For those of you who are Facebook friends with me, it’s not news that Doug and I spent some time in Maine recently. We try to go once and year, but this year was a little different—we decided to do a “best of Maine” trip where we picked two of our favorite places in Maine. Our adventure: Boothbay Harbor and Bar Harbor.
I’m going to go a little rogue and not just talk about food in this post. I’m also going to mention a few great places to stay, things to do, and places to shop at while you’re in both destinations. But I’m obviously going to talk about food, too.
Let me start in Boothbay Harbor. Doug and I first visited for my birthday a few years ago. It was a torrential downpour the entire two days we were there. But what Doug and I loved was actually the place we stayed: The Tugboat Inn. The accommodations aren’t fancy: The bedcovers are old lady floral and the carpets probably haven’t been updated since the 80s, but that’s its charm. It’s also not every day that you find a restaurant that’s an actual tugboat! So of course we decided to stay here again. If you’re lucky enough to stay here during a Friday or Saturday night, head to the hotel lounge (which is only open on the weekend) for some drinks and wonderful entertainment—the last time we visited, we had the pleasure of being serenaded by a lovely piano player.
For lunch, we headed to the Lobster Dock—a Bobby Flay Throwdown spot. I recommend starting with their famous crab cakes (that won over Bobby’s) and then a cold lobster roll as your main dish. The crab cakes are smooth and full of crab meat and have this kick from the sauce that’s perfect. The lobster roll is packed with lobster and almost impossible for my tiny mouth to attempt to eat without using a fork.
That afternoon, we went to the Botanical Gardens, which is so much larger than we expected. It’s broken up into several different gardens—from a children’s garden with Mr. McGregor to a rose garden with a pergola featuring gourds hanging from the top. Since it’s the fall, the places was jam-packed with pumpkins around every turn. Definitely go down along the Shoreland Trail. It’s nothing fancy, but you have a view of the water and there are several spots to stop, including the Fairy Village and Contemplation Garden.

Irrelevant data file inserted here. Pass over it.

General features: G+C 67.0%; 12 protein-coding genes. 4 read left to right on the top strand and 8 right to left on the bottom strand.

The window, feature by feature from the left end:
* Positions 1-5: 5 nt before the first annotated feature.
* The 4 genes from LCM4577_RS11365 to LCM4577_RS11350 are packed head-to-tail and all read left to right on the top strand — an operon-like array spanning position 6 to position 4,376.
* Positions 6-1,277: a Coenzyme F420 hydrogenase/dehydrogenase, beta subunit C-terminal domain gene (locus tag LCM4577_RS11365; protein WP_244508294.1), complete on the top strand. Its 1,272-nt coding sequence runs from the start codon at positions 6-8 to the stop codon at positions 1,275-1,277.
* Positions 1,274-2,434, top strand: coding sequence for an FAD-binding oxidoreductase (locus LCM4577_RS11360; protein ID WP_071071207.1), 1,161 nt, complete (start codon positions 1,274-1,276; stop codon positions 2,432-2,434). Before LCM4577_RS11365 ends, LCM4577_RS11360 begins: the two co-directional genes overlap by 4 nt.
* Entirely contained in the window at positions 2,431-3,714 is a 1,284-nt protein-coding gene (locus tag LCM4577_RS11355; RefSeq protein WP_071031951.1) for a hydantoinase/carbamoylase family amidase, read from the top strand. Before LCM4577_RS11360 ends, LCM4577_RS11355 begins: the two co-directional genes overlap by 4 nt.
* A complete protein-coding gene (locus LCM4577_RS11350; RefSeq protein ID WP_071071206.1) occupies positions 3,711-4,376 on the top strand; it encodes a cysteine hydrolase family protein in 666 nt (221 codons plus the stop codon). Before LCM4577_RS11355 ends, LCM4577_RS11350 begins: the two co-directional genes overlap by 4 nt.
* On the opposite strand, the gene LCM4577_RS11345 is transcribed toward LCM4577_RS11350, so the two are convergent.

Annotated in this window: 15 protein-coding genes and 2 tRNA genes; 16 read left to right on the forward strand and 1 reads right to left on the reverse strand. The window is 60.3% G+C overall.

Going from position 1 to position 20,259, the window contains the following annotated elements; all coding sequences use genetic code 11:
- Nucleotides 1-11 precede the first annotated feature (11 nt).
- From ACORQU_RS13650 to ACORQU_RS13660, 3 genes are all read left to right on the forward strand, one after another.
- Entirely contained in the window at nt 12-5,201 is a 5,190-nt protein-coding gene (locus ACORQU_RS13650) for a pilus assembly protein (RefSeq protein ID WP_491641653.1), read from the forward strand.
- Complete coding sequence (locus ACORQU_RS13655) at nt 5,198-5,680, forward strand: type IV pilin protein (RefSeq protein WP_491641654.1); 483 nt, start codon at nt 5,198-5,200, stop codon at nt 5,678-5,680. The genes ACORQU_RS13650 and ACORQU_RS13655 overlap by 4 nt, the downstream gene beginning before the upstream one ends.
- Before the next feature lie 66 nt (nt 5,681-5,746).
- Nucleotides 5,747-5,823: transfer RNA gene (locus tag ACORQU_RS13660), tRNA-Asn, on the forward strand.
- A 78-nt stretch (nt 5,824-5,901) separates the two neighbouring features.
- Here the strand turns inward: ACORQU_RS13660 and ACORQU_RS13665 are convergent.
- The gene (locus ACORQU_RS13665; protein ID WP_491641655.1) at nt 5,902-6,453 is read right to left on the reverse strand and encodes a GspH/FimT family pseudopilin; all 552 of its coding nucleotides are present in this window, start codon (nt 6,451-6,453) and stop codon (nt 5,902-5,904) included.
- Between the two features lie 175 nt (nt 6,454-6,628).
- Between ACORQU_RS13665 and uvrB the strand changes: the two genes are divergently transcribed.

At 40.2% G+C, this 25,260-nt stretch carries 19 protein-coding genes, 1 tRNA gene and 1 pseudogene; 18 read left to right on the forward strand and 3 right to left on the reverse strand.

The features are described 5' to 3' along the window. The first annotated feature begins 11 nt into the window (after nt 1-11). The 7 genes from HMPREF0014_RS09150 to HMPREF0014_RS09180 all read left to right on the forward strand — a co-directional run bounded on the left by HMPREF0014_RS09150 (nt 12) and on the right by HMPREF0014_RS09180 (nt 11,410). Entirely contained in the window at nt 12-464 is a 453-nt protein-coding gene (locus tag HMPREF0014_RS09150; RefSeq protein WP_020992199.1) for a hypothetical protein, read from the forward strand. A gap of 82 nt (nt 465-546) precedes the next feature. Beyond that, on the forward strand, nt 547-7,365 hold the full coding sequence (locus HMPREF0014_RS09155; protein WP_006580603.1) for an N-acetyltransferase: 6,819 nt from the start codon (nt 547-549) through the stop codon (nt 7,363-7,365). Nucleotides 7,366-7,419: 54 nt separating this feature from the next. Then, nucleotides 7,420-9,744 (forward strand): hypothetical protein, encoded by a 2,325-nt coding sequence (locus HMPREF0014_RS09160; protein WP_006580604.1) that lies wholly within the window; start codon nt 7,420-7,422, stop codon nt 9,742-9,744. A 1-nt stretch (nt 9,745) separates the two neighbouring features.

After a little rest, we were off to dinner at the 88 restaurant in the Spruce Point Inn. It’s a bit fancy with white tablecloths and piano with an invisible player, so if you’re not looking for fancy, I suggest another spot. It also supposedly has one of the best views of the sunset in Boothbay from its restaurant windows. We missed the sunset because of a late reservation, but the food was good. We started with a Portobello mushroom appetizer. For mains, Doug got the pork tenderloin and I got the grilled salmon with greens, garlic smashed parsnip and potato, and wasabi buerre blanc. We ended with a heavenly pumpkin crème brulee. It was silky smooth. It was creamy. It was dreamy.
The next day we were off to Bar Harbor—about a 2 ½ hour drive away. Upon arrival, we had some time to kill before we were able to check into our bed & breakfast, so we walked around town and did some great window shopping of the “terrible trinkets” (coined by Doug). But not all the places have horrendous tshotshkes. We found this amazing store called In the Woods that has locally hand-crafted wooden toys, kitchenware, and goods. Obviously I went nuts with all of the bowls and utensils and serving boards. The place is not cheap, but the pieces are spectacular. We left with a beautiful serving platter (meant to be a cutting board, but I gasp at the thought of cutting anything on this thing!), a little whale ornament, and a little toy for the soon-to-be niece. If you find yourself walking through town, this place is a must.
To warm up while we waited to head to the bed & breakfast, we stopped for a bite at Paddy’s Irish Pub & Restaurant. It is the perfect place to grab a couple of drinks and something to nibble on. For Doug, that was their burger and fries, and for me, that was a bowl of their seafood chowder. And believe it or not, this chowder was HANDS DOWN the best chowder I have ever had. It wasn’t just clams—it was small shrimp, white fish, and a mixture of other seafood. It was just what I needed.